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History and Geology of Guaymas Basin

The Gulf of California, also called the Sea of Cortez, is the body of water separating mainland Mexico from the peninsula of Baja California. The first European to sail into the Gulf was the Spanish explorer Hernan Cortez in 1532. Cortez, however, mistook Baja California for a large island. Seven years later, another Spanish explorer, Francisco de Ulloa, discovered that Baja California was in fact part of North America.

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Geological History
Five million years ago, the Gulf of California did not exist. How did it form? The answer lies in the piece of the Mid-Ocean Ridge called the East Pacific Rise. The northernmost part of the East Pacific Rise runs along the Mexican coast. About five million years ago, this segment of the East Pacific Rise began to spread. As a result, a thin sliver of continental crust in western Mexico started to rift apart. The shallow sea that formed is now the Gulf of California.

The Gulf of California seafloor is spreading at a rate of five to six centimeters every year. Seafloor spreading in the Gulf of California is unique. In most places, seafloor spreading occurs along a continuous ridge. In the Gulf of California, it takes place along short ridge segments. These segments are separated by transform faults. One of these short spreading centers is in the Guaymas Basin.

Why There Are No Eruptions in Guaymas Basin
If you dived down to most parts of the Mid-Ocean Ridge, you would see volcanoes and evidence of big eruptions. However, you won’t see these things in Guaymas Basin. That is because a huge layer of sediment smothers the seafloor. This sediment layer is made of sand and mud that have washed into the water from the shore at a rate of 1 to 3 meters every thousand years. This layer of sediment is so thick (up to a kilometer) that magma cannot penetrate it. Instead, magma moves part way up into this sediment layers and forms a layer of volcanic rock that is a 1 to 20 meter thick. Think of it as a layer cake. The sediment is the cake. The volcanic rock (also called basalt) is the icing between the layers.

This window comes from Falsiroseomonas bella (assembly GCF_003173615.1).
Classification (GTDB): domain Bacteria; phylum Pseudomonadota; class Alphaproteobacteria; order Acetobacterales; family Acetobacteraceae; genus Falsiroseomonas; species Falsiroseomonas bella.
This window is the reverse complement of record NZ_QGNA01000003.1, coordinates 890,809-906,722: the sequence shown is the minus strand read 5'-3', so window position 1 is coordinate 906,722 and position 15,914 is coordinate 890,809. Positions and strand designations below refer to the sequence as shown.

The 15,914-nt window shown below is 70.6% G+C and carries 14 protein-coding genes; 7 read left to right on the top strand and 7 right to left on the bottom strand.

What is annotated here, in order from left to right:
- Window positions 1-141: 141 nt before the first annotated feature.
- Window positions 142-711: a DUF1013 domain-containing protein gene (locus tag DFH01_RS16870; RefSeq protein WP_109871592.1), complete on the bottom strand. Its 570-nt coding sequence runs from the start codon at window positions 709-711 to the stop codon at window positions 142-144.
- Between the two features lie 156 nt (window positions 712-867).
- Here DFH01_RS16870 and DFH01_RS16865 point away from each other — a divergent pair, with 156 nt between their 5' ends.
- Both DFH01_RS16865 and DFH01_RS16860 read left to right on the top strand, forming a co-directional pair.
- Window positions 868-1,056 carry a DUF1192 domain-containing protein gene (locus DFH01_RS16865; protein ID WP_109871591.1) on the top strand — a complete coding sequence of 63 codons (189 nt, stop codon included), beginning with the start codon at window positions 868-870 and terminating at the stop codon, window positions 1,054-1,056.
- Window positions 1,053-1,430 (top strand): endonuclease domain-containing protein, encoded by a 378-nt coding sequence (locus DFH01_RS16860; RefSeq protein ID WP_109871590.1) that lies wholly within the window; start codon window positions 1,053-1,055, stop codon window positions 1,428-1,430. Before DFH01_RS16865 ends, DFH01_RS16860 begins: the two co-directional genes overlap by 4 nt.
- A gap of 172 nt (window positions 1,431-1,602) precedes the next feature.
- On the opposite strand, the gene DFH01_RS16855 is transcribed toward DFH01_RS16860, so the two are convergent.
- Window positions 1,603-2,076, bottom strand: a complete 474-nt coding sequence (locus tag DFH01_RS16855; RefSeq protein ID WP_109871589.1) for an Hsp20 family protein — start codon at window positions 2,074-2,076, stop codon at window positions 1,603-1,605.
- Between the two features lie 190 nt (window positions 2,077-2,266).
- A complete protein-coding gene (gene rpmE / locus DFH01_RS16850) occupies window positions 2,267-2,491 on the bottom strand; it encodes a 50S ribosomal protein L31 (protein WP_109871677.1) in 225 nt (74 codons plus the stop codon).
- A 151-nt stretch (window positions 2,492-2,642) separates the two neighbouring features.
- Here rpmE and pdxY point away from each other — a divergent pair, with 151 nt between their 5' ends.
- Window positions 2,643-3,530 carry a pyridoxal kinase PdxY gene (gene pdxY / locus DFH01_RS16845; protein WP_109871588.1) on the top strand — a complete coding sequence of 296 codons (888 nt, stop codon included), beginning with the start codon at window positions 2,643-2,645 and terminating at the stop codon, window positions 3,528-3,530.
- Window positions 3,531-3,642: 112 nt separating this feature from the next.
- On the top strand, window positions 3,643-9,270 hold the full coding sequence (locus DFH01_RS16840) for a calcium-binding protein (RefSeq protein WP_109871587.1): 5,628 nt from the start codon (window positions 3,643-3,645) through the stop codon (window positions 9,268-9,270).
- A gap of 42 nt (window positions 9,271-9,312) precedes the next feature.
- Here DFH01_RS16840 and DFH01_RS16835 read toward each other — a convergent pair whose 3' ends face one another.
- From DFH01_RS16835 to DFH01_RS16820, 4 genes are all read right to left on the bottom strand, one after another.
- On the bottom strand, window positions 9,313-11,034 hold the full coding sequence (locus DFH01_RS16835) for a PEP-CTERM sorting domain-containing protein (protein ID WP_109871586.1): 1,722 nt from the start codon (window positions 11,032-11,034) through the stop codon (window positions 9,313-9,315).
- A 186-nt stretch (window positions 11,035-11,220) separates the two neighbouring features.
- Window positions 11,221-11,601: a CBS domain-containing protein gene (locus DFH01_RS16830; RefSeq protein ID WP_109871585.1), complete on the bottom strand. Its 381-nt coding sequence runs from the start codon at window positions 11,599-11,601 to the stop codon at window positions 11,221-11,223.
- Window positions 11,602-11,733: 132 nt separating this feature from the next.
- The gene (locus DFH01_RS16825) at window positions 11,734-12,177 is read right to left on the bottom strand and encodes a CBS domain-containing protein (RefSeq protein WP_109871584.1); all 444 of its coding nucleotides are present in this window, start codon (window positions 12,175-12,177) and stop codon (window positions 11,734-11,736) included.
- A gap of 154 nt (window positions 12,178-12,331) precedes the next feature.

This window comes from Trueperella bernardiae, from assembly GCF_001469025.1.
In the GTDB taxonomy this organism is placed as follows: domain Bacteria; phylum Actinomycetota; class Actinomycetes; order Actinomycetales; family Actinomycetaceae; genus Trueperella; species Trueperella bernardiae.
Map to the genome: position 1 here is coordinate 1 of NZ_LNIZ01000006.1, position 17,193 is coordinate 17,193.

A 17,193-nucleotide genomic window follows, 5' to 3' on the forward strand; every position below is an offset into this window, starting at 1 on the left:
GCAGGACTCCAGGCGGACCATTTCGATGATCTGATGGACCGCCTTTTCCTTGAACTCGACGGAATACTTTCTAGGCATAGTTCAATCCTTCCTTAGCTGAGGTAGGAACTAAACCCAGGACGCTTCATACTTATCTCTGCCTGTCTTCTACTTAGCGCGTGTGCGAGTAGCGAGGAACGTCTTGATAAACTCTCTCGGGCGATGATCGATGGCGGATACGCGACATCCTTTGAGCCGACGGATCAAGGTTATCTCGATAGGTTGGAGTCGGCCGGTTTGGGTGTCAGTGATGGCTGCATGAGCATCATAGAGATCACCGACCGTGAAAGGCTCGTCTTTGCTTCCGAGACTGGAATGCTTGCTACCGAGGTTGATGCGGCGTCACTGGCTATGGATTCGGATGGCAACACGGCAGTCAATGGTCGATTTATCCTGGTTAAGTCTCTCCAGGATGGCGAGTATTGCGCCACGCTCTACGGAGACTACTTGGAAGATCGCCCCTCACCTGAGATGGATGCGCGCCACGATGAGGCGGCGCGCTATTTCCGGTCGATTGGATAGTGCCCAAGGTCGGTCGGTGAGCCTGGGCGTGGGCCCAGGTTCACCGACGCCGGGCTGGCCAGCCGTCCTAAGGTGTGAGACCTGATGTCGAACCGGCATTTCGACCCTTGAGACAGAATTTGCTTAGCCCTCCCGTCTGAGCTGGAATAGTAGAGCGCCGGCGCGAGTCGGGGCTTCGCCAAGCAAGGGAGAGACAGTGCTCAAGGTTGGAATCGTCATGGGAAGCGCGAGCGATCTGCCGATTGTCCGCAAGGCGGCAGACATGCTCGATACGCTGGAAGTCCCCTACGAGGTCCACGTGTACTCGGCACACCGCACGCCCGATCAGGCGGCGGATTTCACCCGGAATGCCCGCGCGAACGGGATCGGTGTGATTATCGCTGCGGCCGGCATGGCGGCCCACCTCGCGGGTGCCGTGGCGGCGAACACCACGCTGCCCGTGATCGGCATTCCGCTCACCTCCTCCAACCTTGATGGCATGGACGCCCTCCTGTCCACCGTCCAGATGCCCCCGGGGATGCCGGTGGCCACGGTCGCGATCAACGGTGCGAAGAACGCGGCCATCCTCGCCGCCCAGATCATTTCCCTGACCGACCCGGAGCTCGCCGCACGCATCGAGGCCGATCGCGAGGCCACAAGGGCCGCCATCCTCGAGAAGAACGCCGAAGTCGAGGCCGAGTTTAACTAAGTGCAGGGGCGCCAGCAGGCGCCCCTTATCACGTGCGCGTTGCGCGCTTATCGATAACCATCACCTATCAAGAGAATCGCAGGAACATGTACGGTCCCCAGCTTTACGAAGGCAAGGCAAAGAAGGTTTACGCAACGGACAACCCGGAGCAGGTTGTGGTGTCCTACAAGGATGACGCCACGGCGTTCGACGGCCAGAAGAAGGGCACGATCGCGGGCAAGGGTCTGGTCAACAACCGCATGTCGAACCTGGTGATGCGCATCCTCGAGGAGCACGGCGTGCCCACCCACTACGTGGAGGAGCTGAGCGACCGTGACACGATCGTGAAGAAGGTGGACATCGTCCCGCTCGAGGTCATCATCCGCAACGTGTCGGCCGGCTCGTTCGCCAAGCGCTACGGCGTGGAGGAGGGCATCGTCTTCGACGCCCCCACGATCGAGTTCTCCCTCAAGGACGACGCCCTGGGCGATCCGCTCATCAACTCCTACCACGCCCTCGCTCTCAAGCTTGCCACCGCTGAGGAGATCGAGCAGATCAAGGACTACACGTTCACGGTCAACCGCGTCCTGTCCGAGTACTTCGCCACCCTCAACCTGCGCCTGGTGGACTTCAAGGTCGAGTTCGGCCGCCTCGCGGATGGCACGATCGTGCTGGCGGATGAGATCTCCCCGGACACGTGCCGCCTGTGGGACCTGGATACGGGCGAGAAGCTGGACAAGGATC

What’s Different About Guaymas Basin Vents
Hydrothermal vents are common in Guaymas Basin. However, there are important differences between the chemistry of these vents and the chemistry of vents found on most other parts of the Mid-Ocean Ridge. These differences are caused by the sediment layer. The heated seawater must move up through hundreds of meters of sediment before reaching the seafloor and the lush communities of creatures that thrive there. Over millions of years, this scalding hydrothermal fluid has converted the organic matter in these sediments into petroleum or oil products. This oil is toxic to almost all living things on earth. Therefore, organisms that flourish at these vents not only must withstand the heat, pressure, and toxic chemicals normally found in vents, they must survive the oil as well.